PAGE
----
How to Buy a Car Battery

How to Buy a Car Battery

How to Buy a Car Battery. If you’re buying a new battery for your car,
there are several factors you need to consider to ensure you get the right battery for your
car. You will need Group size CCA requirements
Owners manual Reserve capacity Manufacture date and electrical system information. Step 1. Determine the proper group size for your car. The group size identifies the outside dimensions
of the battery, whether it will fit in your car, and the placement of the terminals — side
posts or top posts. Group size 75 fits mainly General Motors,
size 65 fits most Ford cars, and size 34 fits most Chryslers. Newer Hondas, Nissans, and Toyotas use size
35. Your owner’s manual will specify your car’s
group number. Step 2. Determine the cold cranking amp, or CCA, requirements
for your vehicle. CCAs measure the battery’s ability to start
in cold weather and indicate how much current the battery can deliver to the starter at
zero degrees Fahrenheit. Your owner’s manual will specify your CCA
requirements. Step 3. Check the battery’s reserve capacity. The reserve capacity denotes how many minutes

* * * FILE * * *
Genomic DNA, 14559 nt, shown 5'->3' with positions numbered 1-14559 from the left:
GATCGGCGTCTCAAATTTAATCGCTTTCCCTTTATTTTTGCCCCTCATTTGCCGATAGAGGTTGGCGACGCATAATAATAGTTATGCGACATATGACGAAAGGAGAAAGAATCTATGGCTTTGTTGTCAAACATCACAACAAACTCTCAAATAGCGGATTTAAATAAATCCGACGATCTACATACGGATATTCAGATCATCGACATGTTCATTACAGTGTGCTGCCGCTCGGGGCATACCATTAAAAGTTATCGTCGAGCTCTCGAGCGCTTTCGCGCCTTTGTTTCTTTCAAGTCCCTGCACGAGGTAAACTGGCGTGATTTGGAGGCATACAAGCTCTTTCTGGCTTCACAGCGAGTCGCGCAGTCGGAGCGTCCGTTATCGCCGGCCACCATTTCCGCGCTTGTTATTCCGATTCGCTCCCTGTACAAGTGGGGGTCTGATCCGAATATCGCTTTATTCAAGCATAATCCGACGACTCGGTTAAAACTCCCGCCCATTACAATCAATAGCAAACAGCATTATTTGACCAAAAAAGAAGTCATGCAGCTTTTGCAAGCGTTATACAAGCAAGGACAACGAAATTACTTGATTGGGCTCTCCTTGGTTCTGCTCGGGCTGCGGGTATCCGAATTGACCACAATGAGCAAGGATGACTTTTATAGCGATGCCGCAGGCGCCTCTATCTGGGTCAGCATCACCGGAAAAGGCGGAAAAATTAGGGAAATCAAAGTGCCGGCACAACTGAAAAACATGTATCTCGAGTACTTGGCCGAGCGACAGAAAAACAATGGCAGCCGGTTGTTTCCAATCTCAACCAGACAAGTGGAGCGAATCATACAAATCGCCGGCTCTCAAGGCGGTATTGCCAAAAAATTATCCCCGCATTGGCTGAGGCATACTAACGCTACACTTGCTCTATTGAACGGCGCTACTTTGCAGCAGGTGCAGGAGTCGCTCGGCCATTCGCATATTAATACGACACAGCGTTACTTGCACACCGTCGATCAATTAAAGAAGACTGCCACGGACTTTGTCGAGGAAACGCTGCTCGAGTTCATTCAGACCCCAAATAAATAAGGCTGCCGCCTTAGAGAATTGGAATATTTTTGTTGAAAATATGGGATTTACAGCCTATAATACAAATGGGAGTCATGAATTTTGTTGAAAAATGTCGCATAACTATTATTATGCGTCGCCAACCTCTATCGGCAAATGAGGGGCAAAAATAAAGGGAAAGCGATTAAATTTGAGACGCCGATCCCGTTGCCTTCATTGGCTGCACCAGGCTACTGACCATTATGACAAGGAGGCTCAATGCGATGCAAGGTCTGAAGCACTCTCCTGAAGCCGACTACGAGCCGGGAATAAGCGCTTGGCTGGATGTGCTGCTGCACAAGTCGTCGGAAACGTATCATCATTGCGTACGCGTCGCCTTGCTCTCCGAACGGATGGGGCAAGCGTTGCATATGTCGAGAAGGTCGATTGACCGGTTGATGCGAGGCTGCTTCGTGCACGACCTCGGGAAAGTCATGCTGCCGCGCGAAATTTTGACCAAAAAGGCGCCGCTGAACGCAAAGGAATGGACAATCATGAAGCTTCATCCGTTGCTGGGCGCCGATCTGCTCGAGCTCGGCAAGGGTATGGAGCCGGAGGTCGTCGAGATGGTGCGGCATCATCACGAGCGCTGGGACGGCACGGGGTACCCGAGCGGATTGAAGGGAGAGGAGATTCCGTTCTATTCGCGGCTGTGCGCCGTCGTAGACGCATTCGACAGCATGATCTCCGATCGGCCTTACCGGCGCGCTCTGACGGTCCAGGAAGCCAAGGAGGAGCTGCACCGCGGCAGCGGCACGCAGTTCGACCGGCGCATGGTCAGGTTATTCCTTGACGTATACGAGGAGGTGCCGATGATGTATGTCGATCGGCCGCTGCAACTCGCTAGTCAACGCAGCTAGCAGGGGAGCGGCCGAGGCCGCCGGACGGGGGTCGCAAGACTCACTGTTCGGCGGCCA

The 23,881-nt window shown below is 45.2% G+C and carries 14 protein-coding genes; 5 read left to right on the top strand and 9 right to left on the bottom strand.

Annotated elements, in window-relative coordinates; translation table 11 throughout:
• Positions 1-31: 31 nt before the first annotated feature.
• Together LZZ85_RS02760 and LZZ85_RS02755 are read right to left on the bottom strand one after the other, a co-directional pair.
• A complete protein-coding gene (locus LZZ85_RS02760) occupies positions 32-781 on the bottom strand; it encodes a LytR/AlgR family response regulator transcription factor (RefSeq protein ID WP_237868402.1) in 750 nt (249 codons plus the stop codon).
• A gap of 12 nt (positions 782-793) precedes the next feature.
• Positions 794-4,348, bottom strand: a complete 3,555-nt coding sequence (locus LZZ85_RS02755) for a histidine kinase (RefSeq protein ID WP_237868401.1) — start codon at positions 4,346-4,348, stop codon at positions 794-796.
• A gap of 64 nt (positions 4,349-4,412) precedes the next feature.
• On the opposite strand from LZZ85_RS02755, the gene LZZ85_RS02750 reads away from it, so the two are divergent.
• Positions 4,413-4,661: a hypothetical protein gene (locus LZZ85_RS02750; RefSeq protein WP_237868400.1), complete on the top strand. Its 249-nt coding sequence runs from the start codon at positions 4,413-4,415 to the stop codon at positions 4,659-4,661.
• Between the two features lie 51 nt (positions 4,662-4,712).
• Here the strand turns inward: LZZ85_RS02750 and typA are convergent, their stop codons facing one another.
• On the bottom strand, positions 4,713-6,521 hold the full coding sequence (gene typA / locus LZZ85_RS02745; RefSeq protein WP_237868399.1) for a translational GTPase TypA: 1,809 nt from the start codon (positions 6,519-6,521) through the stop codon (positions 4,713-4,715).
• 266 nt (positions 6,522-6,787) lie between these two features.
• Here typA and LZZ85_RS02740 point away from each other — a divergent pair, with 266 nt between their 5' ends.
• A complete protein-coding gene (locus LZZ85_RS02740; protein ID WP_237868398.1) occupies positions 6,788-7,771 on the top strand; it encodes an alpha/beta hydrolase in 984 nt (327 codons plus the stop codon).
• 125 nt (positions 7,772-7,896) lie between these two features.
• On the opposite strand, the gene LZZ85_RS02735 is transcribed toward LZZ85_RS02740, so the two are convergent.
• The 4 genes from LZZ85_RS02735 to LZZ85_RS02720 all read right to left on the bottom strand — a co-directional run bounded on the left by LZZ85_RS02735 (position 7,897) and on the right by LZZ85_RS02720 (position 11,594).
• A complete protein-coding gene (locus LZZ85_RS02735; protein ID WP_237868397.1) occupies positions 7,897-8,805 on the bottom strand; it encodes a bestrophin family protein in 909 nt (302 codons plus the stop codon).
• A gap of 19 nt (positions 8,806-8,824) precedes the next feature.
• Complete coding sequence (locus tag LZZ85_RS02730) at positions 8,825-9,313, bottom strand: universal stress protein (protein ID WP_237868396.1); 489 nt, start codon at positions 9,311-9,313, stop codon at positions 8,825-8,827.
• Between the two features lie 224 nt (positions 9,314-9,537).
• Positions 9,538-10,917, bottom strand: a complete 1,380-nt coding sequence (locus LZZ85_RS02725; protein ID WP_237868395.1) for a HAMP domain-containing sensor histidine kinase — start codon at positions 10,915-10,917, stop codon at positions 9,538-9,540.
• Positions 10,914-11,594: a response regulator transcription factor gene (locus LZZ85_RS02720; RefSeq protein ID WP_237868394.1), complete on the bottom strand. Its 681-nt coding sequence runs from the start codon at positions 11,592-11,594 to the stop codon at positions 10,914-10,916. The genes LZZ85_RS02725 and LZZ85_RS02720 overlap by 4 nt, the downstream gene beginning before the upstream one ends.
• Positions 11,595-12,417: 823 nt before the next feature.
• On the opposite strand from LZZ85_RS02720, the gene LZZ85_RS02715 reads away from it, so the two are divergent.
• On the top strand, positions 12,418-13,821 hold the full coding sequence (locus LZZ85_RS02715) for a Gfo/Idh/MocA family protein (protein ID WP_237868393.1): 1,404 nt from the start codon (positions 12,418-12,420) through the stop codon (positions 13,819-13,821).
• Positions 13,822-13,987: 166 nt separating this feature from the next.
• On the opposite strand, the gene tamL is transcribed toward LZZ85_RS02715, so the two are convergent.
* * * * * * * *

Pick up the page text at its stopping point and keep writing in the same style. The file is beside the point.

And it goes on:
your car can run using the battery alone if the alternator fails. Check the battery’s product information literature
for reserve capacity — it likely won’t be noted on the label. Step 4. Buy a battery manufactured fewer than six
months earlier than your purchase date. Batteries are stamped with a date code, and
the manufacture date is usually indicated by the first two characters of the code. The first character in the code will indicate
the month — A for January, B for February, through L for December. The second character will indicate the year
— 8 for 2008, 9 for 2009, or 0 for 2010, etc. Step 5. Consider the electrical needs for your vehicle. If you have installed additional entertainment
features, such as a stereo with a large amplifier, television screens, DVD players, or video
games, your car will have increased electrical demands. Step 6. Consider a universal fit battery, which fits
most battery trays and has both top and side posts. Many universal fit batteries are specially
designed to increase both output and battery life, but can cost more than twice as much
as other batteries. Getting a new battery is an investment in
your car’s life, so be sure to choose the one that fits your needs. Did you know In 2008, the Environmental Protection
Agency estimated that nearly 99 million wet-cell lead-acid car batteries were manufactured
each year.

About the Author: Michael Flood


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